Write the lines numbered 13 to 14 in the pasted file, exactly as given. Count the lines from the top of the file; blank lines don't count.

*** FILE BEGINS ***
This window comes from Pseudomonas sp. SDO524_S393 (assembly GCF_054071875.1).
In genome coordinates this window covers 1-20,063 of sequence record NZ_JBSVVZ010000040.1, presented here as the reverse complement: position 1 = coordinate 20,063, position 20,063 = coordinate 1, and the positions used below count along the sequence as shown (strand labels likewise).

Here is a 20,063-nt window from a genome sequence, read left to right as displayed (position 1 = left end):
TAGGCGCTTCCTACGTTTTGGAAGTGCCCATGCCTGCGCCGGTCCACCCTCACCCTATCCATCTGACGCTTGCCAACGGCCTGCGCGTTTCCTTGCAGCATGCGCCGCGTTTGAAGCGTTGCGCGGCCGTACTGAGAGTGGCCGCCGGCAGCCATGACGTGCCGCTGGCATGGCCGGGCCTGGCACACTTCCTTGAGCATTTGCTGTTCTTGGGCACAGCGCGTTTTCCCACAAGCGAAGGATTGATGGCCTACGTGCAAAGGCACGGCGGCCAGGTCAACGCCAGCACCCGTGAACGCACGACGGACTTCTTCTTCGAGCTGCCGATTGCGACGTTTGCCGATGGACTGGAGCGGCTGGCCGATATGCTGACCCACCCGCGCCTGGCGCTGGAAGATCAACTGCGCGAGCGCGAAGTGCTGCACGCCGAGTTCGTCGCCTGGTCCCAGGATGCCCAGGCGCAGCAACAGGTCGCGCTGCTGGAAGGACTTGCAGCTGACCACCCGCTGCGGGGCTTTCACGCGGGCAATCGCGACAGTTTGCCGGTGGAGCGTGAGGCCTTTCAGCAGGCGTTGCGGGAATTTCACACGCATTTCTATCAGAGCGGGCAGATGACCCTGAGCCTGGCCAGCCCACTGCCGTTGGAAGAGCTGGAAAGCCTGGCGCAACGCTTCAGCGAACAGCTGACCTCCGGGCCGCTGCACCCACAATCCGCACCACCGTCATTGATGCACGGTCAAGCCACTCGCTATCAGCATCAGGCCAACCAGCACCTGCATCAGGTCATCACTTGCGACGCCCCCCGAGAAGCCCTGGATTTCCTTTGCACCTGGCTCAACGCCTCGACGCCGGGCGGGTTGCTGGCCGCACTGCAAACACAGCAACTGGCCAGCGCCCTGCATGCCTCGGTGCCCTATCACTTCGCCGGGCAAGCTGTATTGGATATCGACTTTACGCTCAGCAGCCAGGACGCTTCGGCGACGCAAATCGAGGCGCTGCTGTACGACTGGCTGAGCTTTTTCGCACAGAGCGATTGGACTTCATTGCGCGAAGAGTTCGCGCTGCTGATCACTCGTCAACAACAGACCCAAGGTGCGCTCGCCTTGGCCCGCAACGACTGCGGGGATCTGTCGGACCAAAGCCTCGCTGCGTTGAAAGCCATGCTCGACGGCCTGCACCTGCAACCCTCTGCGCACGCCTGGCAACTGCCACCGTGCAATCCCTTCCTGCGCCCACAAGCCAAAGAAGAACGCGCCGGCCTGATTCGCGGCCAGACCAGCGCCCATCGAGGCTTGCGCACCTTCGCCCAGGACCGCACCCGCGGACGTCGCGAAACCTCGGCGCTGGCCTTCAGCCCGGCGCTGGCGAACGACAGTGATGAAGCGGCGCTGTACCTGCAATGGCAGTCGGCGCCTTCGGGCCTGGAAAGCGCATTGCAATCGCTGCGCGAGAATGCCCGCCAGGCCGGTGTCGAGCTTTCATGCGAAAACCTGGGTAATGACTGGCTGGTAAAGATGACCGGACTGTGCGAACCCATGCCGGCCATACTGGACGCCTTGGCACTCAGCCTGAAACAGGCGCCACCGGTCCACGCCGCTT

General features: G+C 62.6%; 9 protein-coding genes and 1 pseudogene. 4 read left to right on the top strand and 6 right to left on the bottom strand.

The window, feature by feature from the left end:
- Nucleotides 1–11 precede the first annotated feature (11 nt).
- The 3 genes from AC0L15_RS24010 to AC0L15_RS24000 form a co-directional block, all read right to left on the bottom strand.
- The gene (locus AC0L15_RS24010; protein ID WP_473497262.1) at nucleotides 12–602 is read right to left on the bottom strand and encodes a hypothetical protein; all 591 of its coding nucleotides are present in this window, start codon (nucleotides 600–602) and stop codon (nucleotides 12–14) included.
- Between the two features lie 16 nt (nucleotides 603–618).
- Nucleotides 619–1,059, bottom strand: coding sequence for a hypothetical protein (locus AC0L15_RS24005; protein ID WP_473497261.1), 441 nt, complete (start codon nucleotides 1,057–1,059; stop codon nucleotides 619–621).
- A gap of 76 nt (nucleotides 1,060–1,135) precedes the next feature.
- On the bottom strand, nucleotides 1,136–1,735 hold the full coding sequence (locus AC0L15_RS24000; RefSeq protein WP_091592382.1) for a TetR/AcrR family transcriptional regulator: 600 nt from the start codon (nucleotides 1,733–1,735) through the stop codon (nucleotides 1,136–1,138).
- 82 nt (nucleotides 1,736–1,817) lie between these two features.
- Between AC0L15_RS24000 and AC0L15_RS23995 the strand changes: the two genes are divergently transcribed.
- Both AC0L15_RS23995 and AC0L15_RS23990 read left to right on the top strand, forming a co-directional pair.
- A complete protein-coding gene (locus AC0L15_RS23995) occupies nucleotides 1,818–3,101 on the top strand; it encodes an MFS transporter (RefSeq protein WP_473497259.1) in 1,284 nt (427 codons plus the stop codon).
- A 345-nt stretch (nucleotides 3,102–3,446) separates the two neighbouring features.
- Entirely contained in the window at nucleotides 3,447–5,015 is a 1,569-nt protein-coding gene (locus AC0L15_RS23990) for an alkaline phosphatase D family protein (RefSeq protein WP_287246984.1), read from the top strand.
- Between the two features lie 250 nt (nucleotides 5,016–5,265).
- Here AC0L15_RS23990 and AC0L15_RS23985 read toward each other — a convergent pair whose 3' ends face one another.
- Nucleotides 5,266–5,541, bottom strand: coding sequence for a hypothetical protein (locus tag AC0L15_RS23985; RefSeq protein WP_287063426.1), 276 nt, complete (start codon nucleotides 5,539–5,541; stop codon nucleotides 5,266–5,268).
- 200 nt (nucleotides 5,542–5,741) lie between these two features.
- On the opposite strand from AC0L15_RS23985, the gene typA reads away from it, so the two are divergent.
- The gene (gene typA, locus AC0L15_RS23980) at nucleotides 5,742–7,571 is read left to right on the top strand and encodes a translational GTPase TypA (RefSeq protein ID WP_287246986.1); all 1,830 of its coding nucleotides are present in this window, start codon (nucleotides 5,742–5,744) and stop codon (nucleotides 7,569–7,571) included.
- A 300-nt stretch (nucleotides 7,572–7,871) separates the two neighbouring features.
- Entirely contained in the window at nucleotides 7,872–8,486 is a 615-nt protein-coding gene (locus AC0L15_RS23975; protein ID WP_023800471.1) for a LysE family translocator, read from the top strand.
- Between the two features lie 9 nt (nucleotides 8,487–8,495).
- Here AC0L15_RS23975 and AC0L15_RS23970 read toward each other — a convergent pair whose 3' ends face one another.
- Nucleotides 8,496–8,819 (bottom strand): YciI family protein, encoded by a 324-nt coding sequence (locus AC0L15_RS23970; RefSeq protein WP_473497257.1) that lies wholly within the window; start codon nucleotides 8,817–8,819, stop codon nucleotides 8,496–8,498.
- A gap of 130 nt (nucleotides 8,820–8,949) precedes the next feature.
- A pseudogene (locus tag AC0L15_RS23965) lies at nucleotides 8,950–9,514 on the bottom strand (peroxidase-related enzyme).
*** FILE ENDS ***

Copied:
- On the bottom strand, nucleotides 1,136–1,735 hold the full coding sequence (locus AC0L15_RS24000; RefSeq protein WP_091592382.1) for a TetR/AcrR family transcriptional regulator: 600 nt from the start codon (nucleotides 1,733–1,735) through the stop codon (nucleotides 1,136–1,138).
- 82 nt (nucleotides 1,736–1,817) lie between these two features.